A marathon, a faith journey and the abounding grace of God

By Marlon Bobier Vargas SVD

It’s the beginning of a new decade. I like to spend time looking back and reflecting on the many things that transpired. One such event was my first marathon. During the race, the energy of the crowd was contagious. It motivated runners like me to persevere and reach the finish line.

A marathon is much like a faith journey. Both can make us question if we can finish the race. Both can fulfill a heart’s desire. Both are pursued from an inner call and can compel us to leave a beloved homeland (or a beloved couch).

When I decided to enter the Society of the Divine Word, I sought something greater than myself, something that at the time was unclear to me. I was sad to leave family and friends, yet the prospects also filled me with excitement.

Running a marathon is like the race of faith. Faith in Christ gives us the courage to go to unknown places and to be with strangers. On the marathon route, you also find yourself among strangers.

Following a friend’s suggestion, I wore a shirt with my name on it. I was surprised and elated by people who cheered me on, calling my name at the top of their lungs. The name on my chest made the people notice me, an average runner, small in stature, among roughly 45,000 runners. The loud cheer was like an energy drink that helped me finish the race.

Reaching the finish line was exhilarating, much like the way I imagine Zacchaeus felt when Jesus called him by name (Luke 19:1-10). Zacchaeus’ small stature did not hinder him from seeing and meeting Jesus. As the chief publican, or tax collector, Zacchaeus was a wealthy collaborator of the hated Roman occupiers. He exploited his own people. Because of his ill repute, he hesitated to approach the Master. His effort to see Jesus clearly led him to change his heart and his life.

In one of Pope Francis’s homilies, the pontiff said, “Even today we can risk not getting close to Jesus because we don’t feel big enough, because we don’t think ourselves worthy. This is a great temptation; it has to do not only with self-esteem but with faith itself. For faith tells us that we are “children of God…that is what we are.”

I can relate to Zacchaeus. With a contemplative mind, I followed a path guided by Scriptures in a way that has been spiritually meaningful. During my silent prayer, I heard God cheering me on. God awakened my spirit and lifted me up from brooding caused by past injuries. God’s loving presence opened my heart and motivated me to start over.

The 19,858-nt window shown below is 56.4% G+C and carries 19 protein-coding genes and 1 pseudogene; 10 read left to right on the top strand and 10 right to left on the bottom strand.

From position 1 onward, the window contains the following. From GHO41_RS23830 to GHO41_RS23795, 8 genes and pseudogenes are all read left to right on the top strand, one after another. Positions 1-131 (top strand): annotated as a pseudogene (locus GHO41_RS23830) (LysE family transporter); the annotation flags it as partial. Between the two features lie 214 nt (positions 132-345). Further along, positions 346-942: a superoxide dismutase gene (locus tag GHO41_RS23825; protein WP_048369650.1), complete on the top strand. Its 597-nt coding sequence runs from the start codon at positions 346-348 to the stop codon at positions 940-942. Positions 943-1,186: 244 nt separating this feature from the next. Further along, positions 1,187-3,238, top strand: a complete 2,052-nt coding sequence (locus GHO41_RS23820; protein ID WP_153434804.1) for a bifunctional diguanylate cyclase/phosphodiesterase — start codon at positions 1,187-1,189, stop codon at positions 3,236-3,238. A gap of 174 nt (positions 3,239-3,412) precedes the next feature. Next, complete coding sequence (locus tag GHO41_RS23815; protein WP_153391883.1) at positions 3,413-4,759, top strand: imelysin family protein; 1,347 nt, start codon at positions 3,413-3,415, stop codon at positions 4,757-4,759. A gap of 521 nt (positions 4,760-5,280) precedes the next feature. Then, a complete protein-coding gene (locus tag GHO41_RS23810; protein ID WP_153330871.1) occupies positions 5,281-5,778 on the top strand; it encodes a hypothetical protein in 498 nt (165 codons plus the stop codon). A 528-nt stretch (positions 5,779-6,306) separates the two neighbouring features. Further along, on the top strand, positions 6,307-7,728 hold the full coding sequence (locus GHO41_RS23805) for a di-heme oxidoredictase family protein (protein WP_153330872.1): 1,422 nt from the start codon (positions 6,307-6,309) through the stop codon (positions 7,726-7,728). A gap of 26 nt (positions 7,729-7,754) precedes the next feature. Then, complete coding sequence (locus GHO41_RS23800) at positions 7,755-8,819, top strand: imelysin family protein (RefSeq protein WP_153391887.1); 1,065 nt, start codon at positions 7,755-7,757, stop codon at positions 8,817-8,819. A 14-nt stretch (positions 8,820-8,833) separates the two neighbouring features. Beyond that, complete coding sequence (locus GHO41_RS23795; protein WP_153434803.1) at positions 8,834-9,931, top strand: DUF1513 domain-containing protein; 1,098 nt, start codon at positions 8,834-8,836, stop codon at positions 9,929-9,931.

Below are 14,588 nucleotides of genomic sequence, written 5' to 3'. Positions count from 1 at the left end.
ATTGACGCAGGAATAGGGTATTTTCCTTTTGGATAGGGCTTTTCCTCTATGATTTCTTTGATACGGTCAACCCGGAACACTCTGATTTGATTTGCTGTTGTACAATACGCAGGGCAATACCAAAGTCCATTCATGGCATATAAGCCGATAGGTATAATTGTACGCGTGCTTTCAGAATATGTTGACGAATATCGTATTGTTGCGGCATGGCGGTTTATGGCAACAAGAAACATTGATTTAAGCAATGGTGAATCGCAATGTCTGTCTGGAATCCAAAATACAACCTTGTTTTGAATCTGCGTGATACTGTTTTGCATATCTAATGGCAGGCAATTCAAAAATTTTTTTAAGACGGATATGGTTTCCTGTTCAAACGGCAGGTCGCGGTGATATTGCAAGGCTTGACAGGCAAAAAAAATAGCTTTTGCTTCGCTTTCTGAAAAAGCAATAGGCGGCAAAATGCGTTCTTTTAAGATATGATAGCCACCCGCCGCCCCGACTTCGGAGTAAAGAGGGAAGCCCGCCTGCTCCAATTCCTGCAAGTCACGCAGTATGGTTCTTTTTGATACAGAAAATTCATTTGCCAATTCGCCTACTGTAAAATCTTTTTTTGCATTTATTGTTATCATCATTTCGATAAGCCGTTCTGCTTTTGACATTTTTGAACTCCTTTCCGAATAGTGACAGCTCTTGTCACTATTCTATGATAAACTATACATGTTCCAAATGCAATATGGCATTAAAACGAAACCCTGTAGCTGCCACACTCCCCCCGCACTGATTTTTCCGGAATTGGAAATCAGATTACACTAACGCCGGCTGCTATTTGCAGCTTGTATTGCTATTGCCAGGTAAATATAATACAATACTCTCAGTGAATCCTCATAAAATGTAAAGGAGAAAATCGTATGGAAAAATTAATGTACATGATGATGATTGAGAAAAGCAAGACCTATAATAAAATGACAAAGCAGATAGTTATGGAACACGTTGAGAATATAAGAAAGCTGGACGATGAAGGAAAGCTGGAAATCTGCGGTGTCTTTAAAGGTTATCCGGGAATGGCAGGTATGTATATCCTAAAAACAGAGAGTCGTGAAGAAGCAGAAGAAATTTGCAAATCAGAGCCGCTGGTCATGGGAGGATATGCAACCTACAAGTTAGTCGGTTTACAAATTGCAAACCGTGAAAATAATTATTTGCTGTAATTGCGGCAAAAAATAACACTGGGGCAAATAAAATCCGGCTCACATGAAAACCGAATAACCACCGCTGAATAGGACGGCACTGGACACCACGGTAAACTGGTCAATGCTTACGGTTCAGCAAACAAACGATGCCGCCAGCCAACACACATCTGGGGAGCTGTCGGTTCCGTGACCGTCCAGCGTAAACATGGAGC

In 2020, Christ continues to invite us on the faith journey. Like a marathon, it will not be easy. There will be doubts and confusion, discouragement and disappointments, frustrations and limitations, yet Jesus’ encounter with Zacchaeus offers us three ways to run the race called the Christian life.

First, when Jesus came to Jericho, passing through the town, Zacchaeus, due to his physical limitation, climbed a sycamore tree in order to see Jesus.

Let us persist, strive, and persevere to seek and find Jesus especially when he is passing through our daily lives. Jesus is present in people and events around us. A listening heart is a key to noticing Jesus.

Second, Jesus looked up at the sycamore tree and said, “Zacchaeus, come down quickly, for today I must stay at your house” (Luke 19:5-6). Zacchaeus came down and received him with joy.

Let us deepen our encounters with Jesus by receiving and loving him with joy. The way to receive Jesus and express our love for him is by contemplating the Good News, especially in the sacraments, such as the Eucharist and reconciliation. We can deepen our encounter with Jesus by making a dwelling place in our hearts. Let the Divine Word remain in our hearts.

Third, Zacchaeus said to the Lord, “Behold, half of my possessions, Lord, I shall give to the poor, and if I have extorted anything from anyone I shall repay it four times over” (Luke 19:8).

Let us manifest the love we have in our relationship with Jesus through acts of charity. Our relationship with Jesus will only be possible through interconnectedness and interdependence with others through acts of service.

The three responses of Zacchaeus to Jesus are examples for us to imitate. We do not know how the year 2020 will unfold. Let us prepare ourselves to face many questions, doubts and difficulties in our Christian faith lives. Let our hearts remain attentive to the call of Jesus. In other words: to run alone is a race, but to run with God is grace.

Leave a Reply

Fill in your details below or click an icon to log in:

WordPress.com Logo

You are commenting using your WordPress.com account. Log Out /  Change )

Google photo

You are commenting using your Google account. Log Out /  Change )

Twitter picture

You are commenting using your Twitter account. Log Out /  Change )

Facebook photo

You are commenting using your Facebook account. Log Out /  Change )

Connecting to %s